Ambitious, imaginative and immaculately produced to the nines – from the cover art through to the harmonies, ukuleles and hand  percussion – The Electric Lady easily equals and even surpasses 2010’s The Archandroid. Case in point: accusations of a lack of direct human connection beneath the gorgeous layers of sheen (although this arguably speaks to an emotional incapacity on the part of critics. For serious, did you even listen to Cold War people!) are answered in spades. Suite V in particular seems to make the riposte to this criticism its very raison d’etre. A romantic, down-tempo but quietly experimental affair in the most-part, showcasing Monáe’s gorgeous panache for a slow jam (What An Experience and Can’t Live Without Your Love to name two) and ensuring it would hold up as an album in its own stead.

As it is though, it somehow stands only to serve as a delicious dessert to the real treats that make The Electric Lady so damn essential. Case in point: the entire opening half of Suite IV. In  particular, the run from the opening overture through to the Solange featuring title-track contains the finest work of Monáe’s career thus far. It’s an all-out, breathless declaration of her birth right to super-stardom: a series of feminist, queer, funk-ridden, poetic, intensively worked-through, Prince and Erykah Badu featuring excerpts of audacity.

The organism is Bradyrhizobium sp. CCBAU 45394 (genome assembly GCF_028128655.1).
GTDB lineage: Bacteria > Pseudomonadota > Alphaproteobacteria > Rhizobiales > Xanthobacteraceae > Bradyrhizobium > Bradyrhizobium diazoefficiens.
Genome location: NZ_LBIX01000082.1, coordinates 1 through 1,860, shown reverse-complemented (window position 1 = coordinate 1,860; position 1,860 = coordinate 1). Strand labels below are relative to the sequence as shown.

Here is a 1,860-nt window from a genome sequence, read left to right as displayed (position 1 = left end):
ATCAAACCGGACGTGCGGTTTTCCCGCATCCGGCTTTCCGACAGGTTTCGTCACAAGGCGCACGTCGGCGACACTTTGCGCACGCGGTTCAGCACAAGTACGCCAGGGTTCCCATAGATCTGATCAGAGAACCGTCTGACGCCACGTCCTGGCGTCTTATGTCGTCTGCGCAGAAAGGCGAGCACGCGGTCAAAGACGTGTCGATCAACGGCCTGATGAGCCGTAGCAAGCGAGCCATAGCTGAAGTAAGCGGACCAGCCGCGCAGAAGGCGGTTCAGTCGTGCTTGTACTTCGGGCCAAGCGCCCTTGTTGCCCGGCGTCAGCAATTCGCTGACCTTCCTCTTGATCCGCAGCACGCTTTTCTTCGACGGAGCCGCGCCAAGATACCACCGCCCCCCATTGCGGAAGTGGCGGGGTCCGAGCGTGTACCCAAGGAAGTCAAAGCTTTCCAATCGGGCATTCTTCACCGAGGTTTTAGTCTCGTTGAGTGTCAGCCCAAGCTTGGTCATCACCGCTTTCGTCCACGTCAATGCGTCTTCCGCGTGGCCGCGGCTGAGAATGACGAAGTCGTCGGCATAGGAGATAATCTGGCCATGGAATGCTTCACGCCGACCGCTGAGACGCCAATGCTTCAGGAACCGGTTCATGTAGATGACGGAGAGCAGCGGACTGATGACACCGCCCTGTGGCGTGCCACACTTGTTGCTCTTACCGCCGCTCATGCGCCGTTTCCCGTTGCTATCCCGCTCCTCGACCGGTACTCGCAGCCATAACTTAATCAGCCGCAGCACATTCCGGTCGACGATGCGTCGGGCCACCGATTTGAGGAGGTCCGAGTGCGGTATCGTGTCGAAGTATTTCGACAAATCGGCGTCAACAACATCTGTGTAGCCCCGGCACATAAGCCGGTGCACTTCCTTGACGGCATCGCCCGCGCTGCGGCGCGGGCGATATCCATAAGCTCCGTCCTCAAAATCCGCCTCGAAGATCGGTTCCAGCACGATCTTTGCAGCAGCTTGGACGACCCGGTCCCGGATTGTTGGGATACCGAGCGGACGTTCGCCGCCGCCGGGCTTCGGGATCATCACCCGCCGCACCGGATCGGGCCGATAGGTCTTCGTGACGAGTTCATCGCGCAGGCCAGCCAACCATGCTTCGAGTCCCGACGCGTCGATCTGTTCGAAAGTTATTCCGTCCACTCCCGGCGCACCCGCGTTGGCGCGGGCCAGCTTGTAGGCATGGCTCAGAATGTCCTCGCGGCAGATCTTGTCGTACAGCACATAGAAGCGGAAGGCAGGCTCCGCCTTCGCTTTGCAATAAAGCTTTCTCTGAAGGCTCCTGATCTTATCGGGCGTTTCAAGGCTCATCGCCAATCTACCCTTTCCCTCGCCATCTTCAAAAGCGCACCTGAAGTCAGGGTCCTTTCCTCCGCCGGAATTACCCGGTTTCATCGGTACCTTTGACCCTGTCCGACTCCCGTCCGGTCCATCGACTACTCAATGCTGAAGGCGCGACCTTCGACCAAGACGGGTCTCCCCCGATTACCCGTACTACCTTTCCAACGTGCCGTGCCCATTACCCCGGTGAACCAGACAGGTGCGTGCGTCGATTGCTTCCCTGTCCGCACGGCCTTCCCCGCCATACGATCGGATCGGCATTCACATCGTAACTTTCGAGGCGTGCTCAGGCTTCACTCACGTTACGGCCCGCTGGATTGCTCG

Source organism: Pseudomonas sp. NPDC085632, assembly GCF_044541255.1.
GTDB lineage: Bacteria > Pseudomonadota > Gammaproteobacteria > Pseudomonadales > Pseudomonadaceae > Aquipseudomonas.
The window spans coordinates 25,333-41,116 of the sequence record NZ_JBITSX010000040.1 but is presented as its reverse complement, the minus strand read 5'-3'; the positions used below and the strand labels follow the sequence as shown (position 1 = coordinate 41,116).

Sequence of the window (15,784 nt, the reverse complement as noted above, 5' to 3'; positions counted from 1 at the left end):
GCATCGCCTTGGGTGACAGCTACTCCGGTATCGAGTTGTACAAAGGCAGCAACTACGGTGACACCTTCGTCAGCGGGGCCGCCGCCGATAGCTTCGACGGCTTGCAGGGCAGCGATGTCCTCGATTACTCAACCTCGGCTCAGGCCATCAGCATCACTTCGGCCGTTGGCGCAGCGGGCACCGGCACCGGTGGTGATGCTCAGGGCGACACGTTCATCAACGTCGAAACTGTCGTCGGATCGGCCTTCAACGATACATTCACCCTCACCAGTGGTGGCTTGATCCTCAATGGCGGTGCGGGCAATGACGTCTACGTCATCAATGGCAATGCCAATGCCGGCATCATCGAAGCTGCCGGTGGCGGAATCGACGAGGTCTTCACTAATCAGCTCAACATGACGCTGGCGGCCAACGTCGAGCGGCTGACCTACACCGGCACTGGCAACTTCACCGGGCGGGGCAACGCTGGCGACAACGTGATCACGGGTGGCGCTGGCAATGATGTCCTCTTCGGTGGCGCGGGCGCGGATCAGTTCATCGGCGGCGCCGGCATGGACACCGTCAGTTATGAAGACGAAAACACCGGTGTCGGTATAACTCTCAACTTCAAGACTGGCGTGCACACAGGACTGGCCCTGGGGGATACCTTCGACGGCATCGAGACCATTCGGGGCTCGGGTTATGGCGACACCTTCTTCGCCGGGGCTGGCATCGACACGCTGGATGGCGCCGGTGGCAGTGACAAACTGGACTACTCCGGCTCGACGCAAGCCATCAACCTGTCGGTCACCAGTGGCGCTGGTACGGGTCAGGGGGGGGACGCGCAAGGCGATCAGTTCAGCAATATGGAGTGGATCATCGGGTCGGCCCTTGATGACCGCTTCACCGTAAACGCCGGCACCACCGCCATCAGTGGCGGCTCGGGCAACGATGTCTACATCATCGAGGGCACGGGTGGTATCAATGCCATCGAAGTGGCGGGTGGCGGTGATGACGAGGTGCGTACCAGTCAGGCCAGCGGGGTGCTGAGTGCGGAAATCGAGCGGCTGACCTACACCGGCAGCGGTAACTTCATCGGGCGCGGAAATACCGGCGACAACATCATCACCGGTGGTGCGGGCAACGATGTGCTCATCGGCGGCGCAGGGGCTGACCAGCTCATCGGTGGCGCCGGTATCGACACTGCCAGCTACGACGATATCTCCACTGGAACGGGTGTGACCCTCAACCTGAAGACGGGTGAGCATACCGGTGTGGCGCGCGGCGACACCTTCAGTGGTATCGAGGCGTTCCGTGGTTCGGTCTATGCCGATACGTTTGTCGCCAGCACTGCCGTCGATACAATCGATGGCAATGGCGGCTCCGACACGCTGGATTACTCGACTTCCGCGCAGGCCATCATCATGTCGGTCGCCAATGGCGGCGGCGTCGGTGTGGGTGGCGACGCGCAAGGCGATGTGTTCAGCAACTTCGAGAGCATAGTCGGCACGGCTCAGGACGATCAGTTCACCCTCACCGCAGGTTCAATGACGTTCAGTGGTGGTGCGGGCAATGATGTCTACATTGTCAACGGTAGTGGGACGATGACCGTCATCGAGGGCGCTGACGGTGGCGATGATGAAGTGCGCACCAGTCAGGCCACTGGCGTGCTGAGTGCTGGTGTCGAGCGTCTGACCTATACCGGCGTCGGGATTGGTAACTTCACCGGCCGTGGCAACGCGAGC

The only real negative to the whole affair, is that it once again raises the ever-frustrating question of Monáe’s lack of enormity.  But as I say, Cindi Mayweather can’t and won’t be stopped. The scale and refined eclecticism on display are incomparable amongst her peers. She’s working towards Purple Rain, What’s Going On, Voodoo, Miseducation of Lauryn Hill status on a stupidly consistent basis. She’ll get there. She’ll dance on your desks. She’ll walk your tightropes. She’ll cut your rugs to shreds. She’ll be back with Suites VI and VII.


 Apparat, aka Sascha Ring, was approached in 2012 by German theatre director Sebastian Hartmann with the lofty task of soundtracking a stage adaptation of Tolstoy’s War and Peace. Out came Krieg und Frieden, a forty-five minute landscape of rangy drone interspersed with Ring’s haunting vocal lines. All these whirs and clicks and little cuts of desolation don’t make for the easiest listening, but so far as atmosphere goes, Krieg und Frieden is a near-perfect exercise in scope, tension and continuity.